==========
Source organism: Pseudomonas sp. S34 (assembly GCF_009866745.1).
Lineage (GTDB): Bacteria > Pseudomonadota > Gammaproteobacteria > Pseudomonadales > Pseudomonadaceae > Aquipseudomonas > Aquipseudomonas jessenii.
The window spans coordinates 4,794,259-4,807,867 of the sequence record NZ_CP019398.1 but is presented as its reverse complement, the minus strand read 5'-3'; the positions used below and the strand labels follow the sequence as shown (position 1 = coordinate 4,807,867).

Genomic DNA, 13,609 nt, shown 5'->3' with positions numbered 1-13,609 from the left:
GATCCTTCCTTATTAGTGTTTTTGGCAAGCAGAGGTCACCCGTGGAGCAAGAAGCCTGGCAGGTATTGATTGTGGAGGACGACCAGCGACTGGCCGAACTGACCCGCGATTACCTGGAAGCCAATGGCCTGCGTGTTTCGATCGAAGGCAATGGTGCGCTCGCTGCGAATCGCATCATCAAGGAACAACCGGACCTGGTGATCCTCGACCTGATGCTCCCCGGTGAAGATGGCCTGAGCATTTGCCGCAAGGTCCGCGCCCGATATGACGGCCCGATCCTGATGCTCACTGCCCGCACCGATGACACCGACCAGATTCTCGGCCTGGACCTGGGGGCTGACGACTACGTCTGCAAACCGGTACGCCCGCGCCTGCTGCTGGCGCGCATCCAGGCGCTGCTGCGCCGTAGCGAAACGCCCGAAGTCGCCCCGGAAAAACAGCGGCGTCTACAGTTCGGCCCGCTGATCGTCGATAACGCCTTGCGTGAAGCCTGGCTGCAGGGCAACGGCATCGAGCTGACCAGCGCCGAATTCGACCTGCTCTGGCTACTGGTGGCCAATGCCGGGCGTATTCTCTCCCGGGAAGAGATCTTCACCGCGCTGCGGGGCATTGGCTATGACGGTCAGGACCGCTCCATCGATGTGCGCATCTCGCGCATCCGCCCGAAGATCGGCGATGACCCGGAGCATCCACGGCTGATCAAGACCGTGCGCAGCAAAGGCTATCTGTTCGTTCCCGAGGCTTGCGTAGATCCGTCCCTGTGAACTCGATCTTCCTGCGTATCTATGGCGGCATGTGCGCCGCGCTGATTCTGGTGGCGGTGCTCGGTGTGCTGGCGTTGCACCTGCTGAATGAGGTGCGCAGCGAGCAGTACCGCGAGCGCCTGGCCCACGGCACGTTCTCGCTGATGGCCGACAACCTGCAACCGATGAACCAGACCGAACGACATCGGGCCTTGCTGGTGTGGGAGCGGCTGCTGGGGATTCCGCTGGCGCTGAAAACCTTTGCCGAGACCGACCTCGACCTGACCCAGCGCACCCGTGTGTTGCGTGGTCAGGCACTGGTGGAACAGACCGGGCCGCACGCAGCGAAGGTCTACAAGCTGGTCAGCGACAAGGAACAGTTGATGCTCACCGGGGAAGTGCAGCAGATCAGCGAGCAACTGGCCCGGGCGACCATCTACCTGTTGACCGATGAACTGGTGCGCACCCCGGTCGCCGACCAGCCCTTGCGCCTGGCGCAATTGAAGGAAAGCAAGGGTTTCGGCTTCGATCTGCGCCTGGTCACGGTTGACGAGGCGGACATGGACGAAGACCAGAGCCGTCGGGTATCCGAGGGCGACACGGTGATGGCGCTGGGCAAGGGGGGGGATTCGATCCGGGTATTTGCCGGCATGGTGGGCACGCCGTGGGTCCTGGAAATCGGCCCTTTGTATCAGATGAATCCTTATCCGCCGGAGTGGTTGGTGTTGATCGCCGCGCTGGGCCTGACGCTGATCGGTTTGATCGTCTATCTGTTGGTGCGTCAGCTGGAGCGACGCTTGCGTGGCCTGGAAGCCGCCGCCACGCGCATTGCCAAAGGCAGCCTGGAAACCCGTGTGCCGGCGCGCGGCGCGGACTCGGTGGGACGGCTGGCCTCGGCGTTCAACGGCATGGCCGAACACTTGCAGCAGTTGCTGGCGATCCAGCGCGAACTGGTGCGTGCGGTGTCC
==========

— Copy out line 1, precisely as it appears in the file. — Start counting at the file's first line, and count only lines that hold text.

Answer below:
Source organism: Pseudomonas sp. S34 (assembly GCF_009866745.1).